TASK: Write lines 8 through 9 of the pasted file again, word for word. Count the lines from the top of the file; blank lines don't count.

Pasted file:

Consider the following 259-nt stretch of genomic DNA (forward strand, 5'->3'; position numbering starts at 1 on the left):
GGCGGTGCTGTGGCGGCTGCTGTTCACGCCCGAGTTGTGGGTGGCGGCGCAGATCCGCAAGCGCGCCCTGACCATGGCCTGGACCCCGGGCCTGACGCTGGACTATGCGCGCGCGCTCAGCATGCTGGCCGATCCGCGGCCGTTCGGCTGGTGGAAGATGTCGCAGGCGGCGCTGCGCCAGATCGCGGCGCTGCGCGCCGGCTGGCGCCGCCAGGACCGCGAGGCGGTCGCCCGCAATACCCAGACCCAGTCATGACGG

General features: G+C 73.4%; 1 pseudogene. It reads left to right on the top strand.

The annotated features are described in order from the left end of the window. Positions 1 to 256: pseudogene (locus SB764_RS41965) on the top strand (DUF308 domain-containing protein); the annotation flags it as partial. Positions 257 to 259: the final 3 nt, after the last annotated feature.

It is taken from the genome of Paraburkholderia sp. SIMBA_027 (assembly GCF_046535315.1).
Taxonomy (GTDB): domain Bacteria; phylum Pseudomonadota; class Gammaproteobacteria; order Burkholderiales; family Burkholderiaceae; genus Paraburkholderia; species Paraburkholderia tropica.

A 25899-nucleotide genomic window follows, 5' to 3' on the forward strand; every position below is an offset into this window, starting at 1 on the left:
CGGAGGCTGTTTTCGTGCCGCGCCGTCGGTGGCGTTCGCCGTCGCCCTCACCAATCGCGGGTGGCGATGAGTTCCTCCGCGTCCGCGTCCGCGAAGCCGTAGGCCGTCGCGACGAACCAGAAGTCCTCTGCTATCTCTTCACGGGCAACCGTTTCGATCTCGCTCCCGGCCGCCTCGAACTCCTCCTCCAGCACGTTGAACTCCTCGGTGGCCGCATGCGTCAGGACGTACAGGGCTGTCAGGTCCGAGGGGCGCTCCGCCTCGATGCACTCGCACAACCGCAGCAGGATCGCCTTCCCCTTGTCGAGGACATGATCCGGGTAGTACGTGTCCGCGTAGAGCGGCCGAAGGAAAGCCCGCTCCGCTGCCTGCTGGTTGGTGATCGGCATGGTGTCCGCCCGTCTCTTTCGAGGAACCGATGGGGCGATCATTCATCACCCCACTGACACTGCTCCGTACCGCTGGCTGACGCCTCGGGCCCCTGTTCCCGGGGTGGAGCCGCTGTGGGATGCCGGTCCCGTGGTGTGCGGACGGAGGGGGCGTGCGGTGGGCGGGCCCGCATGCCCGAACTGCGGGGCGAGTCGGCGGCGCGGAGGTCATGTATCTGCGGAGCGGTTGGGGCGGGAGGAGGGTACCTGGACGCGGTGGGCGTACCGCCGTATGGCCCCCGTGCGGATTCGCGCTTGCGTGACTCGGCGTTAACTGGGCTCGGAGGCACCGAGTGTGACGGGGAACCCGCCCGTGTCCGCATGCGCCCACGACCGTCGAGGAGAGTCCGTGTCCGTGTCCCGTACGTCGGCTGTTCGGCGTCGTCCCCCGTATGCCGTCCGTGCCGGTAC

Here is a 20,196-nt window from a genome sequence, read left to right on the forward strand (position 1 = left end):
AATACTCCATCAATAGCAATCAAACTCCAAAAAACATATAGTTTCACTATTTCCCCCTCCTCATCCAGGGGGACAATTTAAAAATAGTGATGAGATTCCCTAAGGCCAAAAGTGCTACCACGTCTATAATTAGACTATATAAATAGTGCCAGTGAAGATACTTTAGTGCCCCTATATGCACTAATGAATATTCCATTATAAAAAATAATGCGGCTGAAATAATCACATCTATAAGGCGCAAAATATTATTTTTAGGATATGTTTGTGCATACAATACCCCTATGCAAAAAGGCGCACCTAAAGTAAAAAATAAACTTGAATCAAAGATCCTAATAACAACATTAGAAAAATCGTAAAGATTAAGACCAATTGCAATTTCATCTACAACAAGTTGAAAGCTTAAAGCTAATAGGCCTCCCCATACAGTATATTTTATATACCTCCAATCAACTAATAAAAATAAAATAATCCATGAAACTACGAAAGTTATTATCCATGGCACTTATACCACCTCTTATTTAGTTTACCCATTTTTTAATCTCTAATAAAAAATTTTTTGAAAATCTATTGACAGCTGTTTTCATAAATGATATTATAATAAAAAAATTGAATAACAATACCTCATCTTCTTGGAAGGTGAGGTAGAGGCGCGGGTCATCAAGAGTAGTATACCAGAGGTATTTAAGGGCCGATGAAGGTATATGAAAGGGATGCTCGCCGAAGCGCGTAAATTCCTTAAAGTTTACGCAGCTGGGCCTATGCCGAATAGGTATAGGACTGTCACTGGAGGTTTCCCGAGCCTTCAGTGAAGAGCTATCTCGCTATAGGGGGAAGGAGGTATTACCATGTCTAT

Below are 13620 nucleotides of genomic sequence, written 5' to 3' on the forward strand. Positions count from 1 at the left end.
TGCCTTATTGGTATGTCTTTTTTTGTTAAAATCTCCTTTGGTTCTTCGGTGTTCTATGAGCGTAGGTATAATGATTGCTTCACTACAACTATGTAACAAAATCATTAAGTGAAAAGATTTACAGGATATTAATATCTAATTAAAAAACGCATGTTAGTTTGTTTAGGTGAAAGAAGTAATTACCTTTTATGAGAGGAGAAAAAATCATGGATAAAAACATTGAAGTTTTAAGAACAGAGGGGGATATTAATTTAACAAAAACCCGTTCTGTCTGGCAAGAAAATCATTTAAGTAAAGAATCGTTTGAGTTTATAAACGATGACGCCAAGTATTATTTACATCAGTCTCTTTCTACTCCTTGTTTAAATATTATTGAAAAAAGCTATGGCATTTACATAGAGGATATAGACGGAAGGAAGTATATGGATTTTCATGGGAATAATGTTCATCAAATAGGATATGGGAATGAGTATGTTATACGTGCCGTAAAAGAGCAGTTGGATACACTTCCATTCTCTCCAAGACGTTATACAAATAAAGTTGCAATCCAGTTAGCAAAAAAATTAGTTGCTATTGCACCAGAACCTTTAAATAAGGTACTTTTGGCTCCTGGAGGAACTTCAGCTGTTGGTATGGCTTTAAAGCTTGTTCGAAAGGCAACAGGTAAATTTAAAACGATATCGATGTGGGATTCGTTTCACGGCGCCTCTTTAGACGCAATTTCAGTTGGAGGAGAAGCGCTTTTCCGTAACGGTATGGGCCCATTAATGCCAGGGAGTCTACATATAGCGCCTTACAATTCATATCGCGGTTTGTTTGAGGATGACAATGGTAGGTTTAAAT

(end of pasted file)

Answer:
CGGAGGCTGTTTTCGTGCCGCGCCGTCGGTGGCGTTCGCCGTCGCCCTCACCAATCGCGGGTGGCGATGAGTTCCTCCGCGTCCGCGTCCGCGAAGCCGTAGGCCGTCGCGACGAACCAGAAGTCCTCTGCTATCTCTTCACGGGCAACCGTTTCGATCTCGCTCCCGGCCGCCTCGAACTCCTCCTCCAGCACGTTGAACTCCTCGGTGGCCGCATGCGTCAGGACGTACAGGGCTGTCAGGTCCGAGGGGCGCTCCGCCTCGATGCACTCGCACAACCGCAGCAGGATCGCCTTCCCCTTGTCGAGGACATGATCCGGGTAGTACGTGTCCGCGTAGAGCGGCCGAAGGAAAGCCCGCTCCGCTGCCTGCTGGTTGGTGATCGGCATGGTGTCCGCCCGTCTCTTTCGAGGAACCGATGGGGCGATCATTCATCACCCCACTGACACTGCTCCGTACCGCTGGCTGACGCCTCGGGCCCCTGTTCCCGGGGTGGAGCCGCTGTGGGATGCCGGTCCCGTGGTGTGCGGACGGAGGGGGCGTGCGGTGGGCGGGCCCGCATGCCCGAACTGCGGGGCGAGTCGGCGGCGCGGAGGTCATGTATCTGCGGAGCGGTTGGGGCGGGAGGAGGGTACCTGGACGCGGTGGGCGTACCGCCGTATGGCCCCCGTGCGGATTCGCGCTTGCGTGACTCGGCGTTAACTGGGCTCGGAGGCACCGAGTGTGACGGGGAACCCGCCCGTGTCCGCATGCGCCCACGACCGTCGAGGAGAGTCCGTGTCCGTGTCCCGTACGTCGGCTGTTCGGCGTCGTCCCCCGTATGCCGTCCGTGCCGGTAC

Here is a 20,196-nt window from a genome sequence, read left to right on the forward strand (position 1 = left end):